How

In the SSL protocol, the first message sent is from the client, the Client Hello message. It contains a list of cipher suites supported, as well as other information. The Server Hello message sent in reply contains one cipher suite (usually the strongest) that the server shares with the client. The protocol spec allows up to 2^16-1 cipher suites to be sent in the one Client Hello message.

Removing the multithreading code temporarily, I changed the script to follow this algorithm:
  1. Send a Client Hello with all the cipher suites we wish to enumerate. 
  2. When the server responds with one, end the connection. 
  3. Remove and record the chosen suite, and send a new Client Hello with the remaining cipher suites. 
  4. Repeat until the server sends a handshake failure message, indicating that it supports none of the remaining suites.

This worked great! Instead of 213 exchanges, only 1 plus the number of valid cipher suites were performed. Usually this number is between 3 and 16 (most commonly 6, 7, or 8). Moving the threading code to run each protocol in parallel, scan times reduced by two-thirds or more. I cleaned up the code and sent it in to the development mailing list for comment.

The idea is not new: the original author of the script, Mak Kolybabi, implemented a very similar idea before the final version was added, but scrapped it due to inconsistent results. Unfortunately, comments from the mailing list revealed that my version of the script was faring no better. Specifically, Windows systems running IIS tended to show only 1 or 2 ciphers supported, when previously they had shown 6 or more. Examining the traffic, I found that the server was terminating the underlying TCP connection with a RST, with no handshake failure to show what might be wrong.

At this point, Martyn sent me a message with the key to the problem: contrary to the protocol spec, some servers only look at the first 64 cipher suites, rejecting or ignoring any higher number. Rushing back to the script, I quickly broke up the scan into 64-suite chunks. Success! This added an extra 3 exchanges per valid protocol, but that's a small price to pay for the overall speedup.

When

The new version of the script was committed to Nmap's Subversion repository in r29206. It should be compatible with the latest release (version 6.01, available here), so you can download it directly without recompiling Nmap. Bonus in this update: 147 new cipher suites to check for! With the new script it still comes out faster than the old method. Happy hunting!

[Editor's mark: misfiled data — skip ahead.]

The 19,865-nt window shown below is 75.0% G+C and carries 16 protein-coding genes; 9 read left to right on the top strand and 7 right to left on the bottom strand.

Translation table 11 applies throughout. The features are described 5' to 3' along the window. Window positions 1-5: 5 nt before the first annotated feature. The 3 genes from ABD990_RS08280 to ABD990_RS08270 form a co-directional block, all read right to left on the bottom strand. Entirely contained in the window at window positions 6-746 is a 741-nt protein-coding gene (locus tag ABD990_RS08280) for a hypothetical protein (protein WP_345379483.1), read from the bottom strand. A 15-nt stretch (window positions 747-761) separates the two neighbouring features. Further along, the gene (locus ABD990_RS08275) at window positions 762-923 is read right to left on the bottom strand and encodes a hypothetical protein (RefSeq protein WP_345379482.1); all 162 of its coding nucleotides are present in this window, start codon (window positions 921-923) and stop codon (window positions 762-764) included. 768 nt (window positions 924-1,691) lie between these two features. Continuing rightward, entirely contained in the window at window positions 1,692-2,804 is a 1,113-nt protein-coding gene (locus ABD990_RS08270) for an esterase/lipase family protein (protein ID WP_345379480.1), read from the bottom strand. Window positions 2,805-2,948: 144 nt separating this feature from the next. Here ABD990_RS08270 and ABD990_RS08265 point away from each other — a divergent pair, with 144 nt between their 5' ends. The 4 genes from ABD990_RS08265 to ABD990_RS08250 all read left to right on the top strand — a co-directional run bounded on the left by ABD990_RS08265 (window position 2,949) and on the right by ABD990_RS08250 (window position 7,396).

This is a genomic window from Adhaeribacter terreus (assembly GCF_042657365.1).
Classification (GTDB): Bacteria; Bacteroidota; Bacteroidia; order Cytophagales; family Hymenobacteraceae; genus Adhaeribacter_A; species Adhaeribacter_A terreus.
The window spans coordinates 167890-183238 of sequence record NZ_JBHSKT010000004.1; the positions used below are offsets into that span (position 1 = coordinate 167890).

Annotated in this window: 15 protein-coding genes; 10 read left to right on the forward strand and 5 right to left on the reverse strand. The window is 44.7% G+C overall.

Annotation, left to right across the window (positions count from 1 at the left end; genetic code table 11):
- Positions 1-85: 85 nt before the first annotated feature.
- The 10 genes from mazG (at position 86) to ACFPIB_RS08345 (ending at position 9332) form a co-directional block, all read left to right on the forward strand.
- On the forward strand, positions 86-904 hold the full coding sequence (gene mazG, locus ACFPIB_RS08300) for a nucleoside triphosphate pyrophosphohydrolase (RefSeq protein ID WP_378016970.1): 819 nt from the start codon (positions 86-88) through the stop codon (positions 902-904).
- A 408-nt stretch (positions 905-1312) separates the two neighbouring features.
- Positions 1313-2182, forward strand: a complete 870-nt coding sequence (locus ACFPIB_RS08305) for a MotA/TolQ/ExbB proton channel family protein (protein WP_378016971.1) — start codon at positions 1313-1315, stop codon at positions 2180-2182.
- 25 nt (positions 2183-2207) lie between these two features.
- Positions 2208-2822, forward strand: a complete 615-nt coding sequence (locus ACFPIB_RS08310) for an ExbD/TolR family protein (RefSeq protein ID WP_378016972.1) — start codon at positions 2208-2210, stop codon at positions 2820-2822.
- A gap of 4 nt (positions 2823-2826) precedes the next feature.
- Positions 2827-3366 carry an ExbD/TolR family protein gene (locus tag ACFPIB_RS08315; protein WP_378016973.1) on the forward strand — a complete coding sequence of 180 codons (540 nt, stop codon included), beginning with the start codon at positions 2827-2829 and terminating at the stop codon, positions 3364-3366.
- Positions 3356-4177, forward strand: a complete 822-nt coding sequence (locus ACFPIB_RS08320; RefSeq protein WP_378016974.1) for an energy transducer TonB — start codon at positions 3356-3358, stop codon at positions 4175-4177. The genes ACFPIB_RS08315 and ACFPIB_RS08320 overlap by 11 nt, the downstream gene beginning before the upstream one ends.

Tuesday, June 26, 2012

My format: Guardian

I come from the Net - through systems, peoples, and cities - to this place: MAINFRAME. My format: Guardian. To mend and defend - to defend my new found friends, their hopes and dreams, and to defend them from their enemies. They say The User lives outside the Net and inputs games for pleasure. No one knows for sure, but I intend to find out. ReBoot!

Monday, June 18, 2012

Hacking, Hollywood style

Dear Hollywood,

The following images and videos do not depict hacking, or even a plausibly realistic use of computers. I laughed, I cried, I wished I was watching something else.

"One keyboard four hands" is for piano, not computers.

"I'll spout a bunch of fancy words I don't understand, see if I can replicate a capability we should already have."


 There's so much wrong with this, I have to limit myself to just one: Computers don't catch fire from viruses. Period.

Watching a film or TV show shouldn't require me to ignore everything I know about computers.
 (Image credit Penny Arcade)

In closing,
(Image credit Saturday Morning Breakfast Cereal)

Monday, June 4, 2012

The Seven Circles of Linux Purgatory

For the purification of the geek-spirit:
  1. panic: no init found. 
  2. Obtaining network card drivers
  3. fatal error: linux/sys.h: No such file or directory
  4. vim
  5. Xorg.conf
  6. Compiling video card drivers
  7. This site is best viewed using current versions of Netscape Navigator or Microsoft Internet Explorer at a screen resolution of 800 x 600 or higher.

Tuesday, May 29, 2012

A list of things to remember when debugging a C program

These go for C++ as well. Assuming gcc/g++ and gdb.
  • Compile with -Wall and pay attention to warnings.
  • Turn off compiler optimization. Remove -O from your CFLAGS.
  • Turn on debugging. Add -g to your CFLAGS.
  • Set appropriate breakpoints.
  • There is nothing wrong with throwing in a printf statement to narrow down your search. Use fprintf to print to stderr.
  • gdb --args ./program --program-args
  • break filename:lineno
  • Use valgrind to eliminate memory leaks and clean things up. If you can't trigger it while debugging, it's probably a memory bug. (valgrind --leak-check=full -v --log-file=vg.out ./program --program-args)
  • Define the error condition, then determine how it got that way.
  • When you find the bug, look for similar bugs in all your other code.